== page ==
Natasha's Law: Food Labelling Regulations - PPDS October 2021

Hannah Wild

July 9, 2020

On June 18th 2020, the Food Standards Agency published its latest technical guidance on allergen labelling for prepacked for direct sale products (PPDS) - It updated the Food Information Regulations 2014 to implement Natasha's Law in England.

What is prepacked for direct sale (PPDS) food?

Food that is packed before being offered for sale by the same food business to the final consumer:

i) on the same premises; or

ii) on the same site

iii) on other premises, if the food is offered for sale from a moveable and/or temporary premises (such as marquees, market stalls, mobile sales vehicles) if the food is offered for sale by the same food business who packed it.

Prepacked for direct sale (PPDS) food does not include food packed at a consumer’s request, food not in packaging, or food in packaging that can be altered without opening or changing the packaging.

What is the plan?

PPDS products will need to have labels with ingredient lists and with the allergens emphasised, to try and reduce consumer confusion at the point of purchase.

The new legislation states Natasha's Law will come into effect on the 1st of October 2021 and will only apply for prepacked for direct sale products.  

The time frame allows businesses to implement this and prepare for the standard that needs to be achieved.

Natasha’s Law ensures that food businesses of all sizes will have to make changes to their products and practices if they sell PPDS products.

What types of food are covered?

Prepacked for direct sale (PPDS) food includes:

• Sandwiches placed into packaging by the food business and sold from the same premises.

• A café giving away packaged samples of a new range of cakes they have made on the same premises.

• Foods packaged and then taken by the same operator to their market stall to sell.

• A butcher who makes burgers or sausages which are prepacked to be sold on the same premises.

• Foods packed by a food business to be sold in its retail units located within the same building complex as the premises where the food was packed such as a train station, hospital, university, or holiday park.

In a retail environment such as a supermarket, the following examples would also be considered to be prepacked for direct sale food, provided they are packed on the premises from which they are being sold before they are offered for sale:

•Fresh pizzas from the deli counter e.g. on a cardboard tray and wrapped in plastic;

•Boxed salads;

•Hot foods such as rotisserie chicken; and

•Foods that are pre-weighed and packed such as cheese or meats from a delicatessen counter or baked goods from an in-store bakery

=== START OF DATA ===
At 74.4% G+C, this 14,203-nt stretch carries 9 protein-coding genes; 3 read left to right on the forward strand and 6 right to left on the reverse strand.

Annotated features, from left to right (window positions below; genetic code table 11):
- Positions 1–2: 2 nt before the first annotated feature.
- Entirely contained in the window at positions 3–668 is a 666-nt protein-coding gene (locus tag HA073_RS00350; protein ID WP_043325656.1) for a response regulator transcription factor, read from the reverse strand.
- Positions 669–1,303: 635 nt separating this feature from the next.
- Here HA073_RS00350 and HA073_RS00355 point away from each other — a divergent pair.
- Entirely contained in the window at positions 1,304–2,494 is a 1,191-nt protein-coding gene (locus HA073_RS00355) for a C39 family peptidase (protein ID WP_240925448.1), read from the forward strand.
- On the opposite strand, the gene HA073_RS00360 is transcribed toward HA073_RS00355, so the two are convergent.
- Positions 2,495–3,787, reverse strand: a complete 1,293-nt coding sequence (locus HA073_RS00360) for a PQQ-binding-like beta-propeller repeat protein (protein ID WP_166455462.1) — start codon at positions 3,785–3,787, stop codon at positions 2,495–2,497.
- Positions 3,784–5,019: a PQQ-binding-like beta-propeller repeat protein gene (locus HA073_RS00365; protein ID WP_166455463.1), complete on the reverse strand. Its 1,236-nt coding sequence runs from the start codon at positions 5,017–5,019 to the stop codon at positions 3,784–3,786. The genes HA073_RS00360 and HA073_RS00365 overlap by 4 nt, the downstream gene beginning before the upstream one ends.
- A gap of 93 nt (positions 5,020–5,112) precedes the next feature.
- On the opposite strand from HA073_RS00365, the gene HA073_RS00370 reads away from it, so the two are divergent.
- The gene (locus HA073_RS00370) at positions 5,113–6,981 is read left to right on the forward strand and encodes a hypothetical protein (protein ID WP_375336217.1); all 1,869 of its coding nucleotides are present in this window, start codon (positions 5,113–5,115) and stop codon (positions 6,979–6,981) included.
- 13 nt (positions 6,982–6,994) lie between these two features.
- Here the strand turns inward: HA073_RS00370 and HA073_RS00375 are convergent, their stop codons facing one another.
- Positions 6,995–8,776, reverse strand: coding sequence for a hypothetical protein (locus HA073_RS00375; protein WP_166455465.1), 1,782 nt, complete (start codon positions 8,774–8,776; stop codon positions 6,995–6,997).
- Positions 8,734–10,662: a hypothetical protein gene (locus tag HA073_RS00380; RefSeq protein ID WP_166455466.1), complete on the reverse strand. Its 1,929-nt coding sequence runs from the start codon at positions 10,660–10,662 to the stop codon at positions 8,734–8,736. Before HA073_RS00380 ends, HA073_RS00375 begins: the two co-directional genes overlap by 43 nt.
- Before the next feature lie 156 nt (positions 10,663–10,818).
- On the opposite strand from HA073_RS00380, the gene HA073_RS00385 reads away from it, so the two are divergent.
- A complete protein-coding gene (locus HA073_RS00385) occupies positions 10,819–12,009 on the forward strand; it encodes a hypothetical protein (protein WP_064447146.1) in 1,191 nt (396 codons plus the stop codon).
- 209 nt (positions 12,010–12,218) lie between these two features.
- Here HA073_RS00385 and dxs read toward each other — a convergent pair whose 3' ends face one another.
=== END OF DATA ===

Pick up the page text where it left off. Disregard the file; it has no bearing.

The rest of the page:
What will be the challenges?

·   Getting ingredients information from suppliers

·   Combining that information to produce an accurate ingredients list

·   Presenting information clearly to consumers

Consequences of the new regulations

· Many in the industry are concerned about the ability of SMEs to invest in systems to manage their ingredient information and label appropriately, particularly after the challenges of the lockdown, which has stripped them of money to invest, resources and time.

· Small businesses will have the challenge to manage and present a lot of information about their food ingredients whereas before they could focus entirely on allergens.

Types of labels

Handwritten labels are likely to encounter a high amount of human error & potential big mistakes. Are you willing to take that risk?

Pre-printed labels are not scalable, they are not practical. What if the product your order from your supplier is different one day? The ingredients will be different, and this could harm consumers if your company did not list food information correctly.

Therefore, printing food labels in real-time is more practical. Having an electronic solution will enable you to print straight away and easily make any changes. The labels will look more professional and also future proof. So, who can help with this? NT can.

What are the label requirements?

·       Is sufficiently visible

·       Readable for those with visual impairments

·       A minimum font sizes (please see link to FSA for further information)

(https://www.food.gov.uk/sites/default/files/media/document/fsa-food-allergen-labelling-and-information-requirements-technical-guidance_0.pdf)

It is likely that branding, barcodes, and expiry dates will need to be included on the label.

Any business that fails to follow the rules could be hit with a maximum fine of £5000 per offense.

NT Assure can help you get your business’s allergen labelling solution in place NOW. We work alongside our partner Brother to offer an in-house printing solution.

NT Assure has a team of technical and regulatory technologists on hand to provide professional food specification writing, pack copy, and label compliance services. Call us on 01933 272089.

Now, more than ever, communicating accurate information about food is an essential pre-requisite for food businesses, ensuring food safety, provenance and legal compliance is achieved. 

Our out of the box solution will allow you to manage your food information on a tablet or another device, and when you’ve entered your product information, you can print – all ready for the product to go on sale. This solution works for firms that have a singular product or several hundred.

This is a cost-effective labelling solution for businesses who want to protect their customers and brand, with Natasha's Law coming into effect October 2021, get ahead & get started now.